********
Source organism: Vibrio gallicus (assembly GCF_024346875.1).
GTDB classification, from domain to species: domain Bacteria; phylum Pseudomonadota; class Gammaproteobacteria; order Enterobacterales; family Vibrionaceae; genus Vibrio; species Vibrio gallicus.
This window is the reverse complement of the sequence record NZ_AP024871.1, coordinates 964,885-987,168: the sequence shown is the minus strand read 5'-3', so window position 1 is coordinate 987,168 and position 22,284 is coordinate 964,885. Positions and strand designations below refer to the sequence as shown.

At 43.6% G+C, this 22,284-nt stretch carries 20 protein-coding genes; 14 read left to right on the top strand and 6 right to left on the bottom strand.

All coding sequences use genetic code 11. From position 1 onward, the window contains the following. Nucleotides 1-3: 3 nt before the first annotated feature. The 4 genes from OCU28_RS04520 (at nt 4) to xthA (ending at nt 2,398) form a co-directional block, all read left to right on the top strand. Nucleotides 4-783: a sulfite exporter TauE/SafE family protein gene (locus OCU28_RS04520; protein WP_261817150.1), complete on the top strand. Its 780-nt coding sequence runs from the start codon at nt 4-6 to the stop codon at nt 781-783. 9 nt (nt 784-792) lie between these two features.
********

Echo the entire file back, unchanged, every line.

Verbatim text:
Source organism: Vibrio gallicus (assembly GCF_024346875.1).
GTDB classification, from domain to species: domain Bacteria; phylum Pseudomonadota; class Gammaproteobacteria; order Enterobacterales; family Vibrionaceae; genus Vibrio; species Vibrio gallicus.
This window is the reverse complement of the sequence record NZ_AP024871.1, coordinates 964,885-987,168: the sequence shown is the minus strand read 5'-3', so window position 1 is coordinate 987,168 and position 22,284 is coordinate 964,885. Positions and strand designations below refer to the sequence as shown.

At 43.6% G+C, this 22,284-nt stretch carries 20 protein-coding genes; 14 read left to right on the top strand and 6 right to left on the bottom strand.

All coding sequences use genetic code 11. From position 1 onward, the window contains the following. Nucleotides 1-3: 3 nt before the first annotated feature. The 4 genes from OCU28_RS04520 (at nt 4) to xthA (ending at nt 2,398) form a co-directional block, all read left to right on the top strand. Nucleotides 4-783: a sulfite exporter TauE/SafE family protein gene (locus OCU28_RS04520; protein WP_261817150.1), complete on the top strand. Its 780-nt coding sequence runs from the start codon at nt 4-6 to the stop codon at nt 781-783. 9 nt (nt 784-792) lie between these two features.